The Battalion. (College Station, Tex.) 1893-current, June 11, 1991, Image 5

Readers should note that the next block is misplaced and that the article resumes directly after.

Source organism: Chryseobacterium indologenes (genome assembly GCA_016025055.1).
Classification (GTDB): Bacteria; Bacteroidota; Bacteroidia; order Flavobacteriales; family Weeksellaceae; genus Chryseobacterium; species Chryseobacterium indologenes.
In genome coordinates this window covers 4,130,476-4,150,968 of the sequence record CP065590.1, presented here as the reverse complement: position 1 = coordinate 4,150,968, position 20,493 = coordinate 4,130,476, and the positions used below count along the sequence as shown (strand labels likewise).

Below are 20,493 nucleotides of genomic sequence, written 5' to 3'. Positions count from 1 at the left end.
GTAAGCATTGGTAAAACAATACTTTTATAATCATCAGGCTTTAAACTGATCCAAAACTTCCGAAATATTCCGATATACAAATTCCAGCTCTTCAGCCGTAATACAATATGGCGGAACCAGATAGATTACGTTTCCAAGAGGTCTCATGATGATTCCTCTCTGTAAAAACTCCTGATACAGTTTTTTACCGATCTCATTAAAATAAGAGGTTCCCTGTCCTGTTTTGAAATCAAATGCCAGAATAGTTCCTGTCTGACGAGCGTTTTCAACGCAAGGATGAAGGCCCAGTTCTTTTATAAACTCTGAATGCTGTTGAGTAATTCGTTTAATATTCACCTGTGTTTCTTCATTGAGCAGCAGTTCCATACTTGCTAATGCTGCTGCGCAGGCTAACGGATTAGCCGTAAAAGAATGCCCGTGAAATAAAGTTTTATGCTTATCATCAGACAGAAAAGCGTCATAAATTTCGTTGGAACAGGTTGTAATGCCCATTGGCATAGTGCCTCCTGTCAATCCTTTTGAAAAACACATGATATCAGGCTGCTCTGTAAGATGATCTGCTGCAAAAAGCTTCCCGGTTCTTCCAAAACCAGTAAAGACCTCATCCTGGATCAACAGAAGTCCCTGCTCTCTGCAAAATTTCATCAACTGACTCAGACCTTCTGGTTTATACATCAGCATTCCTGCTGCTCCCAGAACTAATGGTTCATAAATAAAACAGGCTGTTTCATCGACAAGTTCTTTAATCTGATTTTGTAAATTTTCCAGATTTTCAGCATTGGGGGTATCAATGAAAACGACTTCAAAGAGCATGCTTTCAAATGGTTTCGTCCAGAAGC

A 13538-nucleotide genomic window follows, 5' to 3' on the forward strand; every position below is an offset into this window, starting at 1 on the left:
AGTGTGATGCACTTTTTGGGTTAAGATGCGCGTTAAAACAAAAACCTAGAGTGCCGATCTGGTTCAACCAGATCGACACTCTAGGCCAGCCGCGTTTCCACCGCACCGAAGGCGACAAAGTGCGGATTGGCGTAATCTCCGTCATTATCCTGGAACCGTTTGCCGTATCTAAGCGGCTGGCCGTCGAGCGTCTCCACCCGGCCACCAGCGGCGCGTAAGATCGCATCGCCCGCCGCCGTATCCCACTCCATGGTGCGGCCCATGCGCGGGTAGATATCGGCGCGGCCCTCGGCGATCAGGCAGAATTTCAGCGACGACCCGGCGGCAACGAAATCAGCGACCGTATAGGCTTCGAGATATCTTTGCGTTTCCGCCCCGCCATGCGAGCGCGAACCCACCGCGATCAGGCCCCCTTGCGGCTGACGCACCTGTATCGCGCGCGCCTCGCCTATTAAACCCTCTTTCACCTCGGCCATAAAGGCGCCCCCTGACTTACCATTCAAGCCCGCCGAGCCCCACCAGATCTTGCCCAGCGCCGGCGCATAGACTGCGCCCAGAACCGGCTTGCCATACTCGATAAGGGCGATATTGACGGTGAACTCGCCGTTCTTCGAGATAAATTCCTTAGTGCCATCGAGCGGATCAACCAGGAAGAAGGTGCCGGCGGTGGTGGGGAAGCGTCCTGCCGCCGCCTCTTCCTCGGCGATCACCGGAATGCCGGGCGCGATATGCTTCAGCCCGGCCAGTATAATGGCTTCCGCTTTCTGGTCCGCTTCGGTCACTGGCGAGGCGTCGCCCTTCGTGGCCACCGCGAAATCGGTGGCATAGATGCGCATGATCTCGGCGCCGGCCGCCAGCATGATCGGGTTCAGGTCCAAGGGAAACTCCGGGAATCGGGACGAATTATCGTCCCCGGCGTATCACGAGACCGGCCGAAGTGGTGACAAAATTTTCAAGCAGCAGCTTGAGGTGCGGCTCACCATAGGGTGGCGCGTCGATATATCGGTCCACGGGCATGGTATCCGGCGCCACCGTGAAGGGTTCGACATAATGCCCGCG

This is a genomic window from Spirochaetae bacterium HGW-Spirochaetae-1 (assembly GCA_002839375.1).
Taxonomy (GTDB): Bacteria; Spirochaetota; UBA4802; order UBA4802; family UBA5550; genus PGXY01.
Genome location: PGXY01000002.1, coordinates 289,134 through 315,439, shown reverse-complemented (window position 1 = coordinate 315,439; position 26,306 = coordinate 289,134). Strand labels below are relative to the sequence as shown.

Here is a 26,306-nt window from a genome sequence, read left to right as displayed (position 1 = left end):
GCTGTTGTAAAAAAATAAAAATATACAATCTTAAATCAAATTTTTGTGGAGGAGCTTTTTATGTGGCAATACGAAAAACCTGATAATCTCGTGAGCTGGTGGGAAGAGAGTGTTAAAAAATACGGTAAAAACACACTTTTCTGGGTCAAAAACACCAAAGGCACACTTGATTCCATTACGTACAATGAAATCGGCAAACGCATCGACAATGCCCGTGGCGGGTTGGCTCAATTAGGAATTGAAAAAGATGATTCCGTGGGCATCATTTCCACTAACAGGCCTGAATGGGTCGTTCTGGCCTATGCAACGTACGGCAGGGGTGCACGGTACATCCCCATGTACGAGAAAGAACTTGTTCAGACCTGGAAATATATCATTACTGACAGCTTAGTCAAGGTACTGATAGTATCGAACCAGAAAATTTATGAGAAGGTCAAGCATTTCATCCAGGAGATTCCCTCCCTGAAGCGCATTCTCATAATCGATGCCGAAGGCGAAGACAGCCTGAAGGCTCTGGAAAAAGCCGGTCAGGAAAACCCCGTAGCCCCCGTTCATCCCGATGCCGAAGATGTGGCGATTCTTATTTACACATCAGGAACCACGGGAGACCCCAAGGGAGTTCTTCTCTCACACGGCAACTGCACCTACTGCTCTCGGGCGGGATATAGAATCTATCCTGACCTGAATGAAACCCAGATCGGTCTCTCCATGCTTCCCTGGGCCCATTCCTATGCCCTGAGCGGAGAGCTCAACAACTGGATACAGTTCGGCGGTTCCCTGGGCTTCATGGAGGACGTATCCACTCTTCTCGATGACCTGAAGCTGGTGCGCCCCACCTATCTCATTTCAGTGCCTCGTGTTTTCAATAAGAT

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Tuesday, June 11,1991 Opinion H [ The Battalion 5 Editorials Editorials expressed in The Battalion are those of the editorial board and do not nec essarily represent the opinions of Texas A&M administrators, faculty or the Board of Regents. _ _ Legislature need not play political games In recent weeks. Congress and the president have feuded bitterly over proposed dvil rights legislation. Unfortunately, our nation's leaders have tried to capitalize po litically on this heated debate. With such important legislation, now is not the time to play political games. The issue of civil rights should go beyond party loyalty and serve the general welfare. Representatives, Democrats or Republicans, should serve their constituents regard less of sex, color or political persuasion. It is a sad comment on our society that we must make laws to protect the basic rights of individuals when every U.S. citizen should be accorded the same opportu nities. While we recognize the reality of differences between political parties, we believe the practice of bullying the "other" party into political submission is detrimental to the United States's domestic and international image. We call on Congress and President Bush to set aside their political differences and reach an agreement beneficial to all Americans. The Battalion Editorial Board Mail Call The Battalion is interested in hearing from its readers and welcomes all letters to the editor. Please include name, classification, address and phone number on all letters. The editor reserves the right to edit letters for style and length. Because of limited space, shorter letters have a better chance of appearing. There is, however, no guarantee letters will appear. Letters may be brought to 216 Reed McDonald or sent to Campus Mail Stop 1111. Flaws in financial aid office EDITOR: And I had hoped that I was the only one! Yet, somehow, it was a strange relief to read Kurt Snyder's letter about the trouble he and his wife had with the financial aid office. I am not married, but my parents can't afford to pay for my education. I am currently working two part-time jobs to pay for my share, and I am dependent upon financial aid to make up for the rest. Since I knew that I would have to fill out a new financial aid form for the summer and the next year, I returned to the office in early March, which should have given me plenty of time to make the April 15th filing date. I asked then, as I had asked before, to see a counselor, since two members of my family had to have surgery, and I wanted to see how much this would change my "needy" status, or if there were any special programs I could qualify for. As before, I was denied access to a personal counselor, and the person at the front desk attempted to answer my questions. To this day, I have not been able to see a counselor because the receptionists will not let me! As least Kurt HAS a personal counselor to set him straight on the misinformation; I am left to my own resources. The receptionist assured me that it was all on the form and I didn't need to see a counselor. I then asked her how to apply for aid for summer classes. Again, I was told it was all on the form. "Are there any extra papers to be filled out for summer aid?" I asked. It is all on the one standard form, I was told. "Is there anything at all special that I need to do for summer aid?" Once again, I was assured that it was all on the financial aid form, and to send it in as normal. I took the form, and when I sat down to fill it out, along with my taxes, I noticed an extra sheet that the University had slipped into the instruction booklet, which gave a February deadline for summer school! This had not been posted anywhere in the office, nor was 1 told by the receptionist that I had missed the date. When I hadn't heard anything by mid-April, I decided to go by the office to check on my status. When the receptionist punched in my ID number, she told me, "Well, we don't have you down as ever having applied for summer aid." What?! The financial aid forms had been sent off in March! I told her this, and she pointed out an extra form on one of the shelves, telling me that I was supposed to nave filled out one of those in order to be considered for summer aid. All this, when I had been told that it's all on the one form! Trying to control my anger, I picked up the form to fill it out, only to see at the top that its deadline was April 1st. The receptionist had told me to take it to the ban office downstairs, but his sounded strange to me, so I asked the other one what to do with it, when I had finished filling out the page, which incidentally contained information that could have been easily collected from the standard form. She told me to put it in a large box, which sure enough had a label on it that indicated it was the right place. By some miracle, I received a letter this week telling me that I had been approved for a Pell this summer. It also says that "Summer Pell Grant is available to students who are GRADUATING in August or December, 1991, or who will be CO-OP STUDENTS during the fall 1991 or spring 1992 semesters." I am none of these, so I wondered how I could qualify for this. I called the office to ask and could not get a straight answer. I went by the office to ask, and got two different answers from two different receptionists. If the financial aid office continues refusing to let students like me see a personal counselor for the help they need, they should at least MAKE SURE THE RECEPTIONISTS KNOW WHAT THEY ARE TALKING ABOUT!!! This is a very important, even crucial factor for the students who have no other way to pay for the education they need. Funny -before I came to college, I had thought tnat the system was in place to HELP such students. Tria Airheart '92 The Battalion (USPS 045 360) Member of Texas Press Association Southwest Journalism Conference The Battalion Editorial Board Timm Doolen, Editor Todd Stone, Managing Editor Krista Umscheid, Opinion Page Editor Sean Frerking, City Editor Jennifer Jeffus, Callie Wilcher, News Editors Jayme Blaschke, Sports Editor Richard James, Art Director Rob Newberry, Lifestyles Editor Editorial Policy The Battalion is a non-profit, self-sup porting newspaper operated as a community service to Texas A&M and Bryan-College Station. Opinions expressed in The Battalion are those of the editorial board or the author, and do not necessarily represent the opin ions of Texas A&M administrators, faculty or the Board of Regents. The Battalion is published daily, except Saturday, Sunday, holidays, exam periods, and when school is not in session during fall and spring semesters; publication is Tuesday through Friday during the summer session. Mail subscriptions are $20 per semester, $40 per school year and $50 per full year: 845-2611. Advertising rates furnished on re quest: 845-2696. Our address: The Battalion, 216 Reed Mc Donald, Texas A&M University, College Sta tion, TX 77843-1 111. Second class postage paid at College Sta tion, TX 77843. POSTMASTER: Send address changes to The Battalion, 216 Reed McDonald, Texas A&M University, College Station TX 77843- 4111. Phi Delta Theta gets slap on wrist On June 7, this newspaper published a story about the TAMU chapter of the Phi Delta Theta fraternity being placed on g robation for hazing. For the incoming sh and the uninformed, hazing is illegal and is a big time no-no in Aggieland. Hazing is so important to the University that hazing definitions and laws are published in each semester's schedule of classes. Texas law specifies allowable penalties for hazing that range from performance of community service to $10,000 and two years in jail. The Phi Delts were busted for taking their pledges to a campout near La Grange. At this campout, the 10-member pledge class was subjected to sleep deprivation and extensive calisthenics. Many were forced to sleep outdoors without camping gear. Some time during the hazing incident, a pledge fell causing a hairline fracture in his arm. The Phi Delts' punishment for hazing: Probation of the hat's charter through next February, probation of TAMU recognition through next spring, an alcohol ban at the Phi Delta Theta house and at all hatemity functions, required sponsorship of a recognized speaker for a positive pledge program, required presentations to all fraternity members about the liabilities associated with hazing, required meetings with its organization adviser, a rewriting of the pledge program, and a required community service project. As you might interpret, the Phi Delts only got a slap on the wrist. Now, I don't want to pick on the Phi Delts, because, almost every hat hazes its pledges in one way or another. I know of one A&M hat that forced its pledges to stay awake in the same room for 72 hours shaight. During that time, they were required to eat foods that would gross anyone out. Another hat, one that a former roommate pledged, chased him and his "brothers" around the campus and took them for "a ride." And just about everyone knows what those paddles the pledges carry around are used for. So, it can, with some degree of certitude, be concluded that TAMU haternities continue to haze on this campus despite it being highly illegal and against University regulations. But the Greeks at A&M are not alone in their pursuit of hazing activities. That secular school in Austin is renown for its Trey Jacobson Columnist two pledge deaths since 1987. Earlier this spring, Texas Monthly published a lengthy story detailing the "anti-social" exploits of University of Texas fraternities. (Incidentally, if you want to be enlightened about fraternities and their members' mentality, I highly recommend this article.) The article points out that pledges of different UT fraternities have been beaten, shot at from a distance, forced to have sex with prostitutes in front of video equipment and locked inside a room while being pelted with eggs. All of these activities have occurred since 1987 and the passage of the anti-hazing laws. Although I nave no empirical evidence to back this claim, these incidents suggest that the frequency and severity of fraternity pledge nazing has not been abated. And while hazing at the University of Texas may be more severe than it is here, under the present law fraternities will most likely continue to haze their pledges. How can I make this claim? It is simple if you understand that hazing is a rite of passage, or if you like, a test of loyalty by which the pledge proves himself. To do away with hazing means doing away with the only tool known and used by fraternities to ensure conformance with the actions of the group. Nevertheless, the good people of this state have spoken through their state representatives that they want no more hazing. If fraternity members are going to choose to disobey the laws made by the people of this land, we must find new ways to punish them for their illegal behavior. We must also ask ourselves some very important questions. Does the current hazing law really work? Has it ever been enforced? And, is this University really committed to preventing hazing by student organizations? Only one thing is for certain: The regulations preventing hazing are about as effective as the speed limit signs lining our highways. Until this University can find a way to dedicate itself to combatting hazing, it will continue in Aggieland. What then, is the answer to preventing hazing? First, regulations intended to prevent hazing should not only punish hats when they're caught, but they should be able to deter other fraternities from continuing similar activities. This means that they should be extremely severe by fraternity standards. Maybe automatic expulsion of involved members from the University would work? Much of the "punishment" inflicted on the Phi Delts for their recent hazing incident was set forth by the Intrafratemity Council (IFC), a group of fraternity members supposedly regulating other fraternity members. Wtrile this may not seem like an effective means to punish the Greeks for breaking the law, tne IFC did establish policies to attack close to where the frats live: alcohol. However, if they really want to stop them, they should go to the heart of fraternity action and motivation: women. That's right, ban women from all fraternity functions. If you really want to see "brotherhood," eliminate all fraternity sisters, too. Unfortunately, the biggest obstacle to eliminating hazing is discovering when violations occur. Not only is it difficult to monitor the TAMU fraternities which are w after legations have troublesome. And who should do the investigating? And what investigatory powers can they have? Although I spoke of the conformity of frat members earlier, I may be understating the typical cover- up that takes place when Universities and district attorneys investigate alleged fraternity violations. So there we have it. Fraternities haze; in fact, they have always performed their Masonic rituals. They naze their pledges despite regulations against the activity and most likely, they will continue to haze in the future. If this University really wants to make a dent in the hazing that goes on under its nose, it should quit giving slaps on the wrist in cases where it knows hazing has occurred and go for blood. Don't let the next violator off so easy next time. Trey Jacobson is a graduate student in public administration. <9WI THE pBCDpS? NEW Car owners have rights too I would like to make A&M students and faculty aware of an ongoing practice in our community. It would be easiest to describe what has happened to me. On Saturday, March 9, my husband and I hadf just finished washing our cars and decided to go to the Dixie Chicken for some lunch. We each parked our car in the private lot located behind the Dixie Chicken. This lot is marked with a sign stating that parking is for patrons of the Dixie Chicken, Duddley's Draw, and Sticky Chins only. We left the parking lot to use the ATM machine located in the 7-11 store two doors down. We were gone for approximately 3 minutes and as we were approaching the back door to the Dixie Chicken we noticed a wrecker truck had pulled up behind my husband's car, preparing to tow it. At this time we talked to the Dixie Chicken employee authorizing the towing and explained the situation. He told us to talk to the owner, which we did. The owner was unwilling to discuss or negotiate the situation. Because of the way my car was parked, I was able to drive it away Shannon and Geoffrey Pass Reader’s Opinion before it could be towed. The employees of the wrecker company behaved very unprofessionally by way of cursing, insulting us and drinking beer while driving. We were unable to prevent my husband's car from being towed and were also required to drive to Bryan and pay $82.50 in cash to retrieve it. I have since spoken with the College Station police, the College Station city attorney, and the campus students' attorney. They have informed me that the owner of the Dixie Chicken has the legal right to tow any vehicle parked in his lot if the owner of that vehicle leaves the property at any time for any reason. The charges for towing vehicles are set by law and in our case we were overcharged approximately $30. In addition, wrecker companies must be licensed to tow in tne city of College Station. If enough complaints are received by a particular company, it could possibly endanger their license to tow. I urge all car owners to know their legal rights and if in doubt in a towing situation, call the police immediately. It is not illegal to drive your car away before they can hook it up. In addition, if you feel you have been treated unfairly or cheated, report your complaints to the College Station city attorney so that illicit companies will lose their license to tow. You can file a small claims court suit to recover money overcharged, however the cost to file is $45 and may not be worth the effort. You can also write a letter to the Better Business Bureau reporting the event. In our case, my husband and I have decided to stop patronizing all of the businesses sharing that parking lot and have encouraged our friends to do so also. Shannon Pass is a graduate student and Geoffrey Pass is a senior. n 1 iis- BA he se- > is t to ?les Side be ted up an ted be- ulls ulls irst ear um T of itou you ally me, the we 1 be ion- 0. . he ters rim- ited »lay- :nch said :tive ner- jcks and ison itire k I'll IF to nkle 1 se- ■ight \.C. e at here 3ary ty to ither ‘ting jven the ome id.